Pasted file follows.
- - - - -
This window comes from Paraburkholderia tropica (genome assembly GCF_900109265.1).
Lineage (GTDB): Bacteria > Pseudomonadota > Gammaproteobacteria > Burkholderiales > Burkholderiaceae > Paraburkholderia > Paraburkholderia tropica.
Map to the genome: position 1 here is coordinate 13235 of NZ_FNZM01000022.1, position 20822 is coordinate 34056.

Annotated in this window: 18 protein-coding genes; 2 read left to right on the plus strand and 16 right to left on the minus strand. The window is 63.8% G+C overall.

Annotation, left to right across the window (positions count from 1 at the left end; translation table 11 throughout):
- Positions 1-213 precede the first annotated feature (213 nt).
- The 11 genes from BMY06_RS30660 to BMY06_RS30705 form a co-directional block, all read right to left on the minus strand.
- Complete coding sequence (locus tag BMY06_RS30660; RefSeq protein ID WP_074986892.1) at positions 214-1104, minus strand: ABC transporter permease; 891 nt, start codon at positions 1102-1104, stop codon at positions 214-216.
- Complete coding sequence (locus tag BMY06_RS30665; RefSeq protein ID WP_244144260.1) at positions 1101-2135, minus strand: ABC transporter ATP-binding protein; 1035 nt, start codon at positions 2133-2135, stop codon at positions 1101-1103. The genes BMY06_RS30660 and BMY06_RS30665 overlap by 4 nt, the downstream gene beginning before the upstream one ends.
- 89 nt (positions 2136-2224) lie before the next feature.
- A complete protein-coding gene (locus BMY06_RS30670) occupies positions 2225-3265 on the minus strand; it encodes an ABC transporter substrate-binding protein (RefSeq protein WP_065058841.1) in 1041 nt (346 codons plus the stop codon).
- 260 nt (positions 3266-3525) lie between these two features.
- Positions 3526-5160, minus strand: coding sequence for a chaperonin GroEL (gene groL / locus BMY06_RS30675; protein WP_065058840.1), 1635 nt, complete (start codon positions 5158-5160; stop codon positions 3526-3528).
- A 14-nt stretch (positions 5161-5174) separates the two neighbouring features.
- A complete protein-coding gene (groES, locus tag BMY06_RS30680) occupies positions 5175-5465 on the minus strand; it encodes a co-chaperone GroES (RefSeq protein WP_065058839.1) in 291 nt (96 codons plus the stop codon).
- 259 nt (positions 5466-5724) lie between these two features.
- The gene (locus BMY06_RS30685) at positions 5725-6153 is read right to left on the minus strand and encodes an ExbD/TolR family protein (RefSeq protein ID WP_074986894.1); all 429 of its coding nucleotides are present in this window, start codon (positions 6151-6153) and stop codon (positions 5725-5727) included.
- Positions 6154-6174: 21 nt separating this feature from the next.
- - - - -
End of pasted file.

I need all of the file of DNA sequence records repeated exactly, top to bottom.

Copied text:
This window comes from Paraburkholderia tropica (genome assembly GCF_900109265.1).
Lineage (GTDB): Bacteria > Pseudomonadota > Gammaproteobacteria > Burkholderiales > Burkholderiaceae > Paraburkholderia > Paraburkholderia tropica.
Map to the genome: position 1 here is coordinate 13235 of NZ_FNZM01000022.1, position 20822 is coordinate 34056.

Annotated in this window: 18 protein-coding genes; 2 read left to right on the plus strand and 16 right to left on the minus strand. The window is 63.8% G+C overall.

Annotation, left to right across the window (positions count from 1 at the left end; translation table 11 throughout):
- Positions 1-213 precede the first annotated feature (213 nt).
- The 11 genes from BMY06_RS30660 to BMY06_RS30705 form a co-directional block, all read right to left on the minus strand.
- Complete coding sequence (locus tag BMY06_RS30660; RefSeq protein ID WP_074986892.1) at positions 214-1104, minus strand: ABC transporter permease; 891 nt, start codon at positions 1102-1104, stop codon at positions 214-216.
- Complete coding sequence (locus tag BMY06_RS30665; RefSeq protein ID WP_244144260.1) at positions 1101-2135, minus strand: ABC transporter ATP-binding protein; 1035 nt, start codon at positions 2133-2135, stop codon at positions 1101-1103. The genes BMY06_RS30660 and BMY06_RS30665 overlap by 4 nt, the downstream gene beginning before the upstream one ends.
- 89 nt (positions 2136-2224) lie before the next feature.
- A complete protein-coding gene (locus BMY06_RS30670) occupies positions 2225-3265 on the minus strand; it encodes an ABC transporter substrate-binding protein (RefSeq protein WP_065058841.1) in 1041 nt (346 codons plus the stop codon).
- 260 nt (positions 3266-3525) lie between these two features.
- Positions 3526-5160, minus strand: coding sequence for a chaperonin GroEL (gene groL / locus BMY06_RS30675; protein WP_065058840.1), 1635 nt, complete (start codon positions 5158-5160; stop codon positions 3526-3528).
- A 14-nt stretch (positions 5161-5174) separates the two neighbouring features.
- A complete protein-coding gene (groES, locus tag BMY06_RS30680) occupies positions 5175-5465 on the minus strand; it encodes a co-chaperone GroES (RefSeq protein WP_065058839.1) in 291 nt (96 codons plus the stop codon).
- 259 nt (positions 5466-5724) lie between these two features.
- The gene (locus BMY06_RS30685) at positions 5725-6153 is read right to left on the minus strand and encodes an ExbD/TolR family protein (RefSeq protein ID WP_074986894.1); all 429 of its coding nucleotides are present in this window, start codon (positions 6151-6153) and stop codon (positions 5725-5727) included.
- Positions 6154-6174: 21 nt separating this feature from the next.